Aboriginal Peoples of Canada: A Short Introduction

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University of Toronto Press, 2002 - History - 308 pages
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Canada's Aboriginal Peoples: A Short Introduction fills a previously overlooked gap by providing the first comprehensive overview of Canada's First Nations people. Drawn from the highly successful Encyclopedia of Canada's Peoples it offers extensive coverage of Canada's aboriginal peoples, including the Algonquians/Eastern Woodlands, Algonquians/Plains, Algonquians/Subarctic, Inuit, Iroquoians, Ktunaxa, Metis, Na-Dene, Salish, Siouan, Tsimshian, and Wakashans, as well as the many nations within these larger groupings.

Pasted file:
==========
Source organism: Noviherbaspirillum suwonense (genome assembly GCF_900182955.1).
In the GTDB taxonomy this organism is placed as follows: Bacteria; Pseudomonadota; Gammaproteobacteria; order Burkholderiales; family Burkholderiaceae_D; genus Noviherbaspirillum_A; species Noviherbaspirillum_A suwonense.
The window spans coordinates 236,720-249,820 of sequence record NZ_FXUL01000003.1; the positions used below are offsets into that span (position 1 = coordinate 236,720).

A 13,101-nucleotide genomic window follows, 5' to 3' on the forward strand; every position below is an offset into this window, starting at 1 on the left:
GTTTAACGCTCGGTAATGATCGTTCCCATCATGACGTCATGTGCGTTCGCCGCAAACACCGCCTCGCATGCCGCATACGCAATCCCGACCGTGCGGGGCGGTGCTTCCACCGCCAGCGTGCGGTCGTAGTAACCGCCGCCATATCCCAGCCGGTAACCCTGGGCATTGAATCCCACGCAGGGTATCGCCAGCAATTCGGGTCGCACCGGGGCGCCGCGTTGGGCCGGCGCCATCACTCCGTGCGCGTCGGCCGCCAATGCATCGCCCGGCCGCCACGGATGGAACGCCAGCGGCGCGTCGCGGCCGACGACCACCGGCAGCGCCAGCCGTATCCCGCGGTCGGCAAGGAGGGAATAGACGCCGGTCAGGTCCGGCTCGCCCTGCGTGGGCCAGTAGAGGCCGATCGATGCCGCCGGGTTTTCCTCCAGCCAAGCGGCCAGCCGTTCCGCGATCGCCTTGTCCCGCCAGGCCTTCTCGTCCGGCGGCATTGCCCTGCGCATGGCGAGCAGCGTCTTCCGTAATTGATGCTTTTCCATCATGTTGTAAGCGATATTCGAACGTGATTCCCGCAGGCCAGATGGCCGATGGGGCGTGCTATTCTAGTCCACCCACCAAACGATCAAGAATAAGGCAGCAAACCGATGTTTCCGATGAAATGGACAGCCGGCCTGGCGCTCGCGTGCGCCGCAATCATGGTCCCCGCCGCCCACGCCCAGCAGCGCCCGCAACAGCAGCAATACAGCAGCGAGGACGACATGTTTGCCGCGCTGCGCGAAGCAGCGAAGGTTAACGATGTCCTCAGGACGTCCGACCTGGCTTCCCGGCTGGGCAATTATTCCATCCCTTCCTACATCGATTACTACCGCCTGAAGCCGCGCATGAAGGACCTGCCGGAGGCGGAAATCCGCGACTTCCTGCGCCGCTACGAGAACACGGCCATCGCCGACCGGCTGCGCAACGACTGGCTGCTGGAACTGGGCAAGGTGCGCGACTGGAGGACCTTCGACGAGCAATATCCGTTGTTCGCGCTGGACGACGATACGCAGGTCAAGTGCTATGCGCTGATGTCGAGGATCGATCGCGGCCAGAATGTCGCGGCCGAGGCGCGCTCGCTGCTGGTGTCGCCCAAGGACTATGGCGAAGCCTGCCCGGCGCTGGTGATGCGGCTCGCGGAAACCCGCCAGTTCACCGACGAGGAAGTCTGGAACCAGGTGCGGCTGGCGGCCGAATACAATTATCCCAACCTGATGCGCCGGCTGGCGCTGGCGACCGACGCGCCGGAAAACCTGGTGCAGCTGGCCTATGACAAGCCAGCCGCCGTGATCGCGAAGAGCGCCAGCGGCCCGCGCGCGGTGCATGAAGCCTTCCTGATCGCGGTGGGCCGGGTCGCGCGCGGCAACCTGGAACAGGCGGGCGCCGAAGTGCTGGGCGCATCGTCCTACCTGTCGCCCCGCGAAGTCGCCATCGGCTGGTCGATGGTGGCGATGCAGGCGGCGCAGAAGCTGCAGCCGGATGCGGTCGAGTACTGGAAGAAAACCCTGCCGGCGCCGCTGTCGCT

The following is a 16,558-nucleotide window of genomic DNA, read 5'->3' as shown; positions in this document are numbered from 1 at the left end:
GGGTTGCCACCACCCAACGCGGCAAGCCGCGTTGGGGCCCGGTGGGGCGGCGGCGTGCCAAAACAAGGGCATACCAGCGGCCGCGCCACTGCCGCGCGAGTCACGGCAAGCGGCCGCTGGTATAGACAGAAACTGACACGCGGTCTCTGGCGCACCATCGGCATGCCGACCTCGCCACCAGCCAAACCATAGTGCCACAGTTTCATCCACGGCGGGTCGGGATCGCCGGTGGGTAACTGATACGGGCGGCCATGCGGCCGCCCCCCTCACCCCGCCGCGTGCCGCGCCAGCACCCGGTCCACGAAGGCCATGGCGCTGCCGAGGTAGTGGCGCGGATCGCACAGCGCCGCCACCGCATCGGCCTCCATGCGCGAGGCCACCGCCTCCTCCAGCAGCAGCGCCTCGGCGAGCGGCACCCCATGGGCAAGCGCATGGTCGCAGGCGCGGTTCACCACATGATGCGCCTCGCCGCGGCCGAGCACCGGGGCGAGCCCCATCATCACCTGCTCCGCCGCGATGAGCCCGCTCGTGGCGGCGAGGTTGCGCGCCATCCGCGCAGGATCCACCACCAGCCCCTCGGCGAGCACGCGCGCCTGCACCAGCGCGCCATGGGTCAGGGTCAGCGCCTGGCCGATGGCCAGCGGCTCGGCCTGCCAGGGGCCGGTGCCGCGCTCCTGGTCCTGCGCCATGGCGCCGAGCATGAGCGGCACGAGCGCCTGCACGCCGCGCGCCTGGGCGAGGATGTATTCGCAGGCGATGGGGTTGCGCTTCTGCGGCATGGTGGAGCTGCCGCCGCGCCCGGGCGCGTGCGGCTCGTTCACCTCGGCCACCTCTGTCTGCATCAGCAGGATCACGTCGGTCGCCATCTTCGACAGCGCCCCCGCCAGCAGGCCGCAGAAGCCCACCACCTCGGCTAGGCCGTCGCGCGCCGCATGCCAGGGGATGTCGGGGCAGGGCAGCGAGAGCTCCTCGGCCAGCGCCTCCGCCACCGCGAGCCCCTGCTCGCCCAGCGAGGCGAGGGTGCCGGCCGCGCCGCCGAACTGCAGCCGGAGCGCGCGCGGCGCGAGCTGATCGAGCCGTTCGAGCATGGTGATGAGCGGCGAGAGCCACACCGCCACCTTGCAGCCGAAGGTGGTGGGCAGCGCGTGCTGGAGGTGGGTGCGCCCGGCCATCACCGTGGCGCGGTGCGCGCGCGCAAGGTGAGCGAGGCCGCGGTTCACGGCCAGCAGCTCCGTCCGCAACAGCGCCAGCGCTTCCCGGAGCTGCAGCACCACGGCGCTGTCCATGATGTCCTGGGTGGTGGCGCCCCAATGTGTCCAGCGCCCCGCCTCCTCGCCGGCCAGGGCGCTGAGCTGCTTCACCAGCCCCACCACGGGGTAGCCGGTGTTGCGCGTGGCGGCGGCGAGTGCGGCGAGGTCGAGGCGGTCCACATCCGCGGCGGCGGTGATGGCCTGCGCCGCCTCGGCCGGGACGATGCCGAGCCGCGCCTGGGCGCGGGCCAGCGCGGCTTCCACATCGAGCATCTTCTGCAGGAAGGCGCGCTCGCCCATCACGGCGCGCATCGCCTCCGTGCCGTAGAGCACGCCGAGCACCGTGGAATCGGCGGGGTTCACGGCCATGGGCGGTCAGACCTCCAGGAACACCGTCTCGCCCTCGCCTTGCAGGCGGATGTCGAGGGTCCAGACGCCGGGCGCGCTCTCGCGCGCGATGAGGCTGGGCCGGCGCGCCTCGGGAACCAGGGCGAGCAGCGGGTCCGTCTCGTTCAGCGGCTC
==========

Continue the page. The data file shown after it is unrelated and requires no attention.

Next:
With a new preface by Paul Robert Magocsi and an introduction by well-known historian Jim Miller, the collection has papers on each main group written by such scholars as Janet Chute, Olive Dickason, Louis-Jacques Dorais, and Eldon Yellowhorn. Each essay covers economics, culture, language, education, politics, kinship, religion, social organization, identification, and history of each nation, among other topics, and ends with suggestions for further readings. Readable and suitable for the student, casual reader or expert, the book is an excellent introduction to Canada's aboriginal peoples.

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About the author (2002)

Paul Robert Magocsi is a professor in the Department of History and the Department of Political Science and the chair of the Ukrainian Studies Program at the University of Toronto.

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